This mini-review emphasizes the importance of alterations of the protein composition and organization of the dermal ECM as a driving force for human skin aging. The term ‘core matrisome' has recently been coined to describe the group of collagens, proteoglycans, and glycoproteins that comprise the ECM in mammalian tissues [48]. This group of proteins contains 43 collagen subunits, 35 proteoglycans, and 200 glycoproteins. CCN1, as well as all other members of the CCN family, is included in the glycoproteins. Proteoglycans, a family of glycosaminoglycan (GAG)-conjugated proteins, are important constituents of human skin connective tissue and are essential for maintaining dermal homeostasis. We reported that quantitative gene expression of 20 known interstitial proteoglycans in human skin revealed that decorin was the most highly expressed followed by biglycan and versican [49]. Interestingly, the amount of total sulfated GAGs was significantly reduced by approximately 40% in aged skin compared to young skin, suggesting that age-related alteration of GAGs may also contribute to skin aging. In addition to the core matrisome, the human matrisome includes core matrisome-associated proteins, such as ECM-bound secreted factors (e.g. TGF-β and cytokines) and ECM regulators (e.g. MMPs and ADAMs).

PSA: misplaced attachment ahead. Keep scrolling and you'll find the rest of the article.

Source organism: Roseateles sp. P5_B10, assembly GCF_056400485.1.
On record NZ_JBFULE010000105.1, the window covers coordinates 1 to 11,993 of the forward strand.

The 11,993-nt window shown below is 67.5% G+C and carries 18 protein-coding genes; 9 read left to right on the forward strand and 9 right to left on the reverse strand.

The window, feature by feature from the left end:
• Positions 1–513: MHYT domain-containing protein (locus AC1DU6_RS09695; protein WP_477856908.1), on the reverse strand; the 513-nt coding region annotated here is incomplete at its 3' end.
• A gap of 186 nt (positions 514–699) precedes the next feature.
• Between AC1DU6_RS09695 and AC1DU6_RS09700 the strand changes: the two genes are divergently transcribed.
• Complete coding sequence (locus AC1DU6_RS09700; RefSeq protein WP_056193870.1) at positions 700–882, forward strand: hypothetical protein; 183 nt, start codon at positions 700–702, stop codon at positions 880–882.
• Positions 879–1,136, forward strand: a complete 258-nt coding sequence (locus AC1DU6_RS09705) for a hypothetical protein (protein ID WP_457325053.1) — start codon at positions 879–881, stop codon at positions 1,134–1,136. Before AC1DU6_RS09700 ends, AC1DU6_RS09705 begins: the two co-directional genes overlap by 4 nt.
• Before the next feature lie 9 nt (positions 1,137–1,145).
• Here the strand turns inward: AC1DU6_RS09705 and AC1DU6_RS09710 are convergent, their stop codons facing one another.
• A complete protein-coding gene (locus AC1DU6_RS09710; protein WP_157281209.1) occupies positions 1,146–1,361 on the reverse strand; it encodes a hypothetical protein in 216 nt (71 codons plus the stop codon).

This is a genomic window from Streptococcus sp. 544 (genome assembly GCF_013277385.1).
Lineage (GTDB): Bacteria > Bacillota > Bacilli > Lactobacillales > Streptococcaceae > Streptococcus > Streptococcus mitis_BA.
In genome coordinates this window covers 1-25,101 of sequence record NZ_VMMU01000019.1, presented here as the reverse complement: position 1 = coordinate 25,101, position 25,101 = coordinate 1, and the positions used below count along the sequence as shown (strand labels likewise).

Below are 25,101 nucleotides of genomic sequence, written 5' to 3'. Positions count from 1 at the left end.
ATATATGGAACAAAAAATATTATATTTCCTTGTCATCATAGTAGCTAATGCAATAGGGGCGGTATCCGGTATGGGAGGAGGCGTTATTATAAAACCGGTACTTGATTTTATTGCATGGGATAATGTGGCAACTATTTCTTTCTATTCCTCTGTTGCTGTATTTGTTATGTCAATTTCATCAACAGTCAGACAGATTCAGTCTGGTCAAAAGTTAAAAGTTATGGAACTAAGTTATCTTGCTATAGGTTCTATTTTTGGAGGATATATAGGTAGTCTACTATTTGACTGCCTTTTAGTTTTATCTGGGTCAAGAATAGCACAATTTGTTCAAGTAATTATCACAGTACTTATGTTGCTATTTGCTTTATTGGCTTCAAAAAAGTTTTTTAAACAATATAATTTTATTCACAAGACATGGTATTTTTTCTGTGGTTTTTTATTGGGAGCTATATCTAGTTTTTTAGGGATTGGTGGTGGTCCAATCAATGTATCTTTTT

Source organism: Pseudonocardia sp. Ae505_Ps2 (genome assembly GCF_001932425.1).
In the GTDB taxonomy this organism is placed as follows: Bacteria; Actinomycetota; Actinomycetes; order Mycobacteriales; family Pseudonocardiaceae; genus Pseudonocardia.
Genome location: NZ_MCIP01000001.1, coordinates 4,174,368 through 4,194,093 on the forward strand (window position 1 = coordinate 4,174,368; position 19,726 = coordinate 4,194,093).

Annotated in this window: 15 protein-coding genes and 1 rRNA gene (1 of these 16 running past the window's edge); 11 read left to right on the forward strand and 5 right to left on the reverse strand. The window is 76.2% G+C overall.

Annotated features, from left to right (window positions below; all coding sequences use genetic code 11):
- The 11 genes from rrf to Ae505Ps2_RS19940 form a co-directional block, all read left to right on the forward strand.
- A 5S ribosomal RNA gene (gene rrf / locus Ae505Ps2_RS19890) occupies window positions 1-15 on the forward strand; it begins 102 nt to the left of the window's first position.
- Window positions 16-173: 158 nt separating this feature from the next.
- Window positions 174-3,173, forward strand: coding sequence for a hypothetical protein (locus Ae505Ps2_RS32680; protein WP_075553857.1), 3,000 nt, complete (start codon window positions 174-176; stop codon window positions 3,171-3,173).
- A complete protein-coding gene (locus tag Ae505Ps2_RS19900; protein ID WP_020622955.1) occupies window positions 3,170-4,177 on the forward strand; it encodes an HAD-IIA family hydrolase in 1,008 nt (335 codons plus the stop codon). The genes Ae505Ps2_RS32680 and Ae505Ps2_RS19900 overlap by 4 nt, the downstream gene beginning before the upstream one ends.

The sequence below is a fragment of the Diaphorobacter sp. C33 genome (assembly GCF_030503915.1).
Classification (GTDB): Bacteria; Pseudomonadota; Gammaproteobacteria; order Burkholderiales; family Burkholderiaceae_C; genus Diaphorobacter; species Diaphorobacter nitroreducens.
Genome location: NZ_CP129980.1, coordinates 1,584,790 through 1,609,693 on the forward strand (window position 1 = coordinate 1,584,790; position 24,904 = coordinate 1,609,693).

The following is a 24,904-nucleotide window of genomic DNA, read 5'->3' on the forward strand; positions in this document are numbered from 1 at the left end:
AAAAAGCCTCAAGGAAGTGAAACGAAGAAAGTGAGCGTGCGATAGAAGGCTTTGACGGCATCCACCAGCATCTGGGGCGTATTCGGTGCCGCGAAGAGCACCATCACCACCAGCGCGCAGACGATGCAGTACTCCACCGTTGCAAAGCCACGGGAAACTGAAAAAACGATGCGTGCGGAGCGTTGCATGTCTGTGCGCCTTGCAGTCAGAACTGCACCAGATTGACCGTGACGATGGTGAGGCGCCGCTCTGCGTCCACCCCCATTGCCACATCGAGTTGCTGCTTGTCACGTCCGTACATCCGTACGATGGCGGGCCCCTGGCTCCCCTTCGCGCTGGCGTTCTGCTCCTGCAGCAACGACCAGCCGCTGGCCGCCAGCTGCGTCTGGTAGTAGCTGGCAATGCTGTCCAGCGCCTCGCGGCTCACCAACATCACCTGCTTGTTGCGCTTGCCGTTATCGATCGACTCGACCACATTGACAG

Therefore, examples presented above of age-related alterations of specific dermal ECM proteins, and their roles in human skin aging, can be viewed in the context of the matrisome. Comprehensive understanding of age-related alterations of the composition of the human dermal matrisome, and mechanisms that bring about these alterations, will likely yield important novel insights into the molecular basis of skin aging and age-related skin diseases.

Some of the studies described in this article were supported by the National Institutes of Health (Bethesda, Md., USA) Grants: ES014697 and ES014697 30S1 to T.Q., AG019364 to G.J.F. and T.Q., and AG031452 and AG025186 to G.J.F.